Students, faculty weigh in on modern-day conspiracy theories

Illustration by Marisa Stratton

Sahara Sriraman, Contributing Writer
Dylan Seay, Contributing Writer

Mary Ann Owens was on her way to work as an international wire editor for USA Today on Sept. 11, 2001, when she heard a deafening noise. She looked up to see a plane moments before it crashed into the Pentagon.

Owens rushed to get pictures of the building with a towel on her head to protect her from falling ash, she said. She received minor burns on the side of her face from the heat. 

Conspiracy theories began spreading instantly after 9/11 — various blogs used Owens’ photo to claim the terrorist attacks were fabricated, she said. Today, some elected officials at the federal and state levels are spreading similar theories, and Owens said their actions led to the Jan. 6 insurrection in the U.S. Capitol building.

“You cannot ignore the insurrection,” Owens said. “And I cannot ignore Marjorie Taylor Greene.”

Rep. Marjorie Taylor Greene, a Republican from Georgia, has suggested that a plane did not hit the Pentagon on 9/11 and that the 2018 mass shooting at Stoneman Douglas High School in Parkland, Florida, was a hoax.

Owens said QAnon followers are loyal to people like Trump and Greene to the point that they are blind to truth.

QAnon is a conspiracy theory claiming that the country’s Democrats are part of a satanic pedophile ring trying to bring down former President Donald Trump.

Owens said people have died from COVID-19 due to Trump’s claims that face masks are not needed to help slow the spread of the virus.

Masks help prevent the spread of COVID-19 by both close contact and airborne transmission, according to the Centers for Disease Control and Prevention. 

“How many lives have really been lost through Trump’s conspiracy theories?” Owens said. 

Crews extinguish wreckage of a plane that hit the Pentagon on Sept. 11, 2001. VCU professor Mary Ann Owens captured the wreckage on a disposable camera. Photo courtesy of Mary Ann Owens

Virginia reported 553,308 total COVID-19 cases and 7,037 deaths as of Tuesday, according to the Virginia Department of Health. Owens said that if conspiracy theories continue to spread, more people will die from the disease.

Along with mental health services and legislation, a new Fairness Doctrine needs to be created, Owens said. The Fairness Doctrine, first introduced in 1949, is a policy from the Federal Communications Commission that regulates broadcast news in order to keep it fair and honest.

Sociology instructor Volkan Aytar said that although there are many causes of current events and problems, people find themselves unable to explain the causes and reasoning behind them.

“Conspiracy theories are always around, but they gain more support and power when we are in an environment of rapid social change,” Aytar said.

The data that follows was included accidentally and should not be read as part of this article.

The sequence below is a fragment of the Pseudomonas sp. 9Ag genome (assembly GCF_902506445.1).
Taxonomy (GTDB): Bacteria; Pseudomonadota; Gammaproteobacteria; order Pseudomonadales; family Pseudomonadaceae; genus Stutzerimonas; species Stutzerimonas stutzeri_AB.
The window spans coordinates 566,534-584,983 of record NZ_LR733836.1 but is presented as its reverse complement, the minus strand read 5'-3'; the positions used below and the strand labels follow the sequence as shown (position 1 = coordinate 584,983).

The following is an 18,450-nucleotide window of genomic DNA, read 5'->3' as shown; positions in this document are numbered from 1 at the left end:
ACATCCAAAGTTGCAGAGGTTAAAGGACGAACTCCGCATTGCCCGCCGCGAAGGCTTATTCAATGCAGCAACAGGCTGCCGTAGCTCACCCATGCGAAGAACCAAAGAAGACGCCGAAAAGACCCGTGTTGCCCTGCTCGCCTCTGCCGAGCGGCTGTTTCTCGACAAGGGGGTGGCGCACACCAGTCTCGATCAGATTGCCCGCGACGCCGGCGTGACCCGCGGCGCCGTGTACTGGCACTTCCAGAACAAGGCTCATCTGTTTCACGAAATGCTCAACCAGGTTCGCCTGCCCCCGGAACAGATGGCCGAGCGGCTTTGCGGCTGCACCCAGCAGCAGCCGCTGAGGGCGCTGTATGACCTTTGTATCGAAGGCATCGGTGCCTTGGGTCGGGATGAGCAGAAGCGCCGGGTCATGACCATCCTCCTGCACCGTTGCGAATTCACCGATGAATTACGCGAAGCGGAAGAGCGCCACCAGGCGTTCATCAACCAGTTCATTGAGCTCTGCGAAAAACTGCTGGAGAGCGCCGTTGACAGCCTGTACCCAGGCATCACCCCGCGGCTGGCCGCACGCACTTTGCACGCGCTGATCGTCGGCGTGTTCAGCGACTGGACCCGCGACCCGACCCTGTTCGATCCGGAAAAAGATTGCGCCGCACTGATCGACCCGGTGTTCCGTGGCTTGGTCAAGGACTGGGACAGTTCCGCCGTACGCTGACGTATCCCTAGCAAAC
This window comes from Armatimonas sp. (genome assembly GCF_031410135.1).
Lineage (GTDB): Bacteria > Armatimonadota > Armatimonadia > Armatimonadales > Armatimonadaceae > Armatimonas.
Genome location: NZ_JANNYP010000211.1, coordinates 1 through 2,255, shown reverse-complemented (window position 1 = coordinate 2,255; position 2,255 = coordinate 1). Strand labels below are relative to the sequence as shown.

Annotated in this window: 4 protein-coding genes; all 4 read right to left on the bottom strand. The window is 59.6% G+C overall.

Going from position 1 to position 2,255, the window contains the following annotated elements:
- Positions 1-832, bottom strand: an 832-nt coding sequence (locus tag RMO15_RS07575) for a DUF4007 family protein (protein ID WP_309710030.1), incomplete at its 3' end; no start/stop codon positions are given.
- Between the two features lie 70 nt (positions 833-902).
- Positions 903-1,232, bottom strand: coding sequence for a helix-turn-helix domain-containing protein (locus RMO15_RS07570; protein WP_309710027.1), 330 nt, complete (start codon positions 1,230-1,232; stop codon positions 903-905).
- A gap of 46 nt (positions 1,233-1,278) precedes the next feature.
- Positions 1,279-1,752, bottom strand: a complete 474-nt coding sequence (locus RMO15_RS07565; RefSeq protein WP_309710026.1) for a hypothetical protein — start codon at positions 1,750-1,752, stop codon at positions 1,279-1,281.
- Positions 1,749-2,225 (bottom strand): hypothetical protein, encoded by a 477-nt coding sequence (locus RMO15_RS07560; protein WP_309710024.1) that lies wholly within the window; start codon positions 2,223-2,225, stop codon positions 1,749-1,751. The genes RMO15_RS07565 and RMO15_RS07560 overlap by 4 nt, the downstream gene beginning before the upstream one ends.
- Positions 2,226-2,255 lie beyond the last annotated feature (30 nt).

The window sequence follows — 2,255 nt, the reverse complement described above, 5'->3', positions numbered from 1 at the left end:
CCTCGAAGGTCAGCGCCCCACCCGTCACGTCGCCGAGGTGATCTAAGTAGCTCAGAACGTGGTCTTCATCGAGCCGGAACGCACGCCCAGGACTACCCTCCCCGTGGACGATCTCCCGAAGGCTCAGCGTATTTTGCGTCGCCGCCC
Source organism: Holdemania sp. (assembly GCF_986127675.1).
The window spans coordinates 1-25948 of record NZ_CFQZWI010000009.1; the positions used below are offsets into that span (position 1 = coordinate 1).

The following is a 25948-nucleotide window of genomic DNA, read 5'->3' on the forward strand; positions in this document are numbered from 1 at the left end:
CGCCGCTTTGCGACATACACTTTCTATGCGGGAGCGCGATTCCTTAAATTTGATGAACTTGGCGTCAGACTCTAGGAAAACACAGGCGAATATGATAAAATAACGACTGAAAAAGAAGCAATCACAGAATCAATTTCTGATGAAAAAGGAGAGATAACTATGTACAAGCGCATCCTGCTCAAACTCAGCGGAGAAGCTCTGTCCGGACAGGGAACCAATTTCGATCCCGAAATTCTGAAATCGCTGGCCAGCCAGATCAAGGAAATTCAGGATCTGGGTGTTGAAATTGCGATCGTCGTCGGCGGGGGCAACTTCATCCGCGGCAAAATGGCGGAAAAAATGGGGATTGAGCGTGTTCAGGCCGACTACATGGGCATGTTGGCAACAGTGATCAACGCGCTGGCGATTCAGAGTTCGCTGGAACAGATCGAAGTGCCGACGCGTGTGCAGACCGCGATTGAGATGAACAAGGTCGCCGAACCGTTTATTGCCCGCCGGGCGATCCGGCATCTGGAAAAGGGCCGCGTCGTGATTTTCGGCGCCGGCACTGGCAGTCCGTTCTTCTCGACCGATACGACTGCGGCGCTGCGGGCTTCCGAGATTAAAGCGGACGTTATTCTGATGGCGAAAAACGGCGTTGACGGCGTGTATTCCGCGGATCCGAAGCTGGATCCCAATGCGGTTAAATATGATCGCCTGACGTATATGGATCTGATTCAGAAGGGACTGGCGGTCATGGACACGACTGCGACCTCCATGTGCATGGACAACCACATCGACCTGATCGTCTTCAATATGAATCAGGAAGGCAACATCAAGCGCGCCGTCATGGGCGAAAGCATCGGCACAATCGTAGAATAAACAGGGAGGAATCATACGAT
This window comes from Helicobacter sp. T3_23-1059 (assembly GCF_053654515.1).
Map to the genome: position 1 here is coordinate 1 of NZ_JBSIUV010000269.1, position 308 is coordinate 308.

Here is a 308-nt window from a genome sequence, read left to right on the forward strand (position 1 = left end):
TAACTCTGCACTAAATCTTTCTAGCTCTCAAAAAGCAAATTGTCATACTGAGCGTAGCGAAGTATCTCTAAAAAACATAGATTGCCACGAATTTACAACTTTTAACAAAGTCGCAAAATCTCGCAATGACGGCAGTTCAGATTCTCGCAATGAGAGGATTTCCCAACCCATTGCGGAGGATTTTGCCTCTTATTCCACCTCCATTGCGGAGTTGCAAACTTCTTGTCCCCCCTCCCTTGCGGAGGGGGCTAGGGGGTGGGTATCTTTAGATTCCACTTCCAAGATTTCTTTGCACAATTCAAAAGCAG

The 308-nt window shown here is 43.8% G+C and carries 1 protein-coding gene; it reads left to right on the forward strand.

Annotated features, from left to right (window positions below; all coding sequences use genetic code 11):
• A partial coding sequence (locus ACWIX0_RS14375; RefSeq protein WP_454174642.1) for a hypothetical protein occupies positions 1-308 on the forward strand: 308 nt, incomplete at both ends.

Aytar, who holds a doctorate in sociology, said humans find it comforting to reduce problems down to a single explanation and blame one group. Aytar said that it makes people feel empowered to know what is going on “behind the scenes.”

When people fall down conspiracy theory “rabbit holes,” Aytar said they reach a surreal place that seems to answer all their questions. It presents them with scapegoat groups such as religious and racial minorities, and women.

“It’s the easy explanation and spreads very easily over the internet,” Aytar said.

Conspiracy theories are nothing new to American politics, political science professor Alexandra Reckendorf said. The recent impact they’ve had can be attributed to uncertainty and emotional uproar due to the COVID-19 pandemic and increasingly polarized politics, she said.

“What we see right now are a couple different conspiracies that have a real impact on our politics,” Reckendorf said in an email. “Conspiracies about the origins of COVID-19 and the vaccines that are being rolled out, and conspiracies about election fraud in the presidential election.”

Reckendorf, who holds a doctorate in political science, said these theories provide a cause for people who feel that they have been ignored and excluded compared to those “less deserving than them.”

“It’s been part of the Republican playbook for years, whereby they win through subtraction, rather than through addition, meaning that they focus more on restricting who can vote rather than trying to appeal to those who do vote,” Reckendorf said.

Despite any substantiated evidence, there’s a portion of Americans who feel the 2020 election was stolen. More than 60 lawsuits were filed by the Trump administration, but no courts held that significant voter fraud had occurred, according to the New York Times.

Reckendorf stated that Virginia politics are likely to draw attention over the next few years as the state breaks from traditional primary systems and the influence controversial candidates have in state politics by proliferating conspiracy theories.

“What we do in Virginia might set the pace for other states,” Reckendorf said.

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